Estate owners have warned that wildfires in the Highlands will be more intense and difficult to control if preventive measures aren’t taken.
With more rural estates moving from agricultural provisions to rewilding lands, fears have arisen that changes could spell disaster as greenery could heighten wildfire risk.
The changes could result in higher fuel loads and fewer farmers managing the land.
And, if “surface fuels” such as heather, grass and bracken go unchecked, the fires could spiral out of control.
Speaking to the Sunday Times, Michael Bruce, owner of the Glen Tanar estate in Aberdeenshire and vice chairman of the Scottish Wildfire Forum, said: “We are absorbing more fuel hazard and it’s likely climate change will increase the fire risks and the number of days each year when damaging fires could occur.”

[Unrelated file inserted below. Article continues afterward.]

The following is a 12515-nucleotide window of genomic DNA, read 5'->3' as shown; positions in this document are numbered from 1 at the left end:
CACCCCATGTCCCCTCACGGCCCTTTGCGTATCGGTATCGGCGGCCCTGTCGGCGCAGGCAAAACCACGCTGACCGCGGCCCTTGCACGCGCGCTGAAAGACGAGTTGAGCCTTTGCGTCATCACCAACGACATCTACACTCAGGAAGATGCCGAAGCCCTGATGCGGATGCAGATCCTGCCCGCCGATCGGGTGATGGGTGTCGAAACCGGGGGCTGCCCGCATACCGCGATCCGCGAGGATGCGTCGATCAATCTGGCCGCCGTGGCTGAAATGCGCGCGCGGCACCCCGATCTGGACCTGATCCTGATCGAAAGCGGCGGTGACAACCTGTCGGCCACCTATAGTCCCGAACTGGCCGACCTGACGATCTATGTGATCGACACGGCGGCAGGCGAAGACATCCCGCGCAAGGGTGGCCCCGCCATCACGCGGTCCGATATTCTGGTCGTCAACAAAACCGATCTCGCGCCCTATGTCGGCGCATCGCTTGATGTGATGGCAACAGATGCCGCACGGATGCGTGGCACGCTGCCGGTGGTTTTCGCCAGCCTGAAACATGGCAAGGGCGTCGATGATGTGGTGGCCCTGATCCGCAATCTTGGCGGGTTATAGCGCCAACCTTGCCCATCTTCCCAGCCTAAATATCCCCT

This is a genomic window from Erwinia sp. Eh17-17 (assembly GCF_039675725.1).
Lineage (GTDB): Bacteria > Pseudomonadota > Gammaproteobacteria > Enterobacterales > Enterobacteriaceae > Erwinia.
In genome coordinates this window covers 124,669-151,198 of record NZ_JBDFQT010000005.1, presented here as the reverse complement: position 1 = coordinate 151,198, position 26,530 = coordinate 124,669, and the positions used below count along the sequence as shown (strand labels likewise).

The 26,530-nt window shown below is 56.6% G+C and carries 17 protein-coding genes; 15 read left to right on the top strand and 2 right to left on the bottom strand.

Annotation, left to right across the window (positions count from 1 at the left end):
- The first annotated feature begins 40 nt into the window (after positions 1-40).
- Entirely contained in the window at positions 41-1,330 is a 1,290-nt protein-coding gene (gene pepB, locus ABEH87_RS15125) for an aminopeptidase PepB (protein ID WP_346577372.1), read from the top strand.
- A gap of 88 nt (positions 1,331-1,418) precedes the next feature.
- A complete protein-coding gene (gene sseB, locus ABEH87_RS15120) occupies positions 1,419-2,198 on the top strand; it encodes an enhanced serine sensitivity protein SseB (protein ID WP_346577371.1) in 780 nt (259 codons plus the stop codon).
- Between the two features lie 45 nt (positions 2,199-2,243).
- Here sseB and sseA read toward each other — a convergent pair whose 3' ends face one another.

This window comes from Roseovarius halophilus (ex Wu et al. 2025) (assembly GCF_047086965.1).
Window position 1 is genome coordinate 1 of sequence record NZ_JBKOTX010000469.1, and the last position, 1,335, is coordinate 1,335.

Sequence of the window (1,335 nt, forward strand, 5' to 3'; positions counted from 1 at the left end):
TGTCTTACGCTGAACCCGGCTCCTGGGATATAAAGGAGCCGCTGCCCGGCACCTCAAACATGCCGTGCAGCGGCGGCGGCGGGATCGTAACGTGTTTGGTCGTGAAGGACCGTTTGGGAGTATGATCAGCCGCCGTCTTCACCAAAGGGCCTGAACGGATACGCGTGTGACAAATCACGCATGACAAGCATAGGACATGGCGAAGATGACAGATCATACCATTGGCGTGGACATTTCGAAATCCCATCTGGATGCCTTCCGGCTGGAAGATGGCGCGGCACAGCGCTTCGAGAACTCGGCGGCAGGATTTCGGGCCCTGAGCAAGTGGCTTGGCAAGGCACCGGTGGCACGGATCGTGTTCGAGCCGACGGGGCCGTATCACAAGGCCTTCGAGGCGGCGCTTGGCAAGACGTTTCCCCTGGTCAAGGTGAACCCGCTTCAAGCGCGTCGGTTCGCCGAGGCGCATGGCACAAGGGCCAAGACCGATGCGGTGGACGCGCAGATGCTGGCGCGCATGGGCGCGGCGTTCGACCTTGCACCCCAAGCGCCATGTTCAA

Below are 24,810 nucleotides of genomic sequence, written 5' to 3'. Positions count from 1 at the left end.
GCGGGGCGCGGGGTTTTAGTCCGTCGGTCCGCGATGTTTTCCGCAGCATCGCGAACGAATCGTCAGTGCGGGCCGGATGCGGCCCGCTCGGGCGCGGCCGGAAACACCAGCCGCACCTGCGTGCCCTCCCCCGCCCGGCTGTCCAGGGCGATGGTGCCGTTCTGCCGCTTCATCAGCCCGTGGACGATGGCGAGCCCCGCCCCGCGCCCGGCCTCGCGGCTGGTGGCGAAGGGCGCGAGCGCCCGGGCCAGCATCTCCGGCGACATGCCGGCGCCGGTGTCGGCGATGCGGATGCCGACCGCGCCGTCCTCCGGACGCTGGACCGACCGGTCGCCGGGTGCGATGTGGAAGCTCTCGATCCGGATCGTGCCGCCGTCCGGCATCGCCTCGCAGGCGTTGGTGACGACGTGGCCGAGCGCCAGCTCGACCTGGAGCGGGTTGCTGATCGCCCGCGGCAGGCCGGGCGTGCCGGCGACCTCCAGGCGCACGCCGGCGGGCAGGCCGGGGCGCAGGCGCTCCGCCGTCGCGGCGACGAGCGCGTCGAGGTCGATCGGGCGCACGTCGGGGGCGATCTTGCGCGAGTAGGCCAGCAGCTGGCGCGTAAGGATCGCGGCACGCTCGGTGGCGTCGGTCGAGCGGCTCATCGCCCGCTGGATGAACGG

Livestock on land across the north and north-east are being removed from hills, and there are proposals to regulate muirburn, the burning of moorland.
The warnings come after a report filed by the UN that estimates a 50 per cent rise in wildfires around the world within the next 80 years.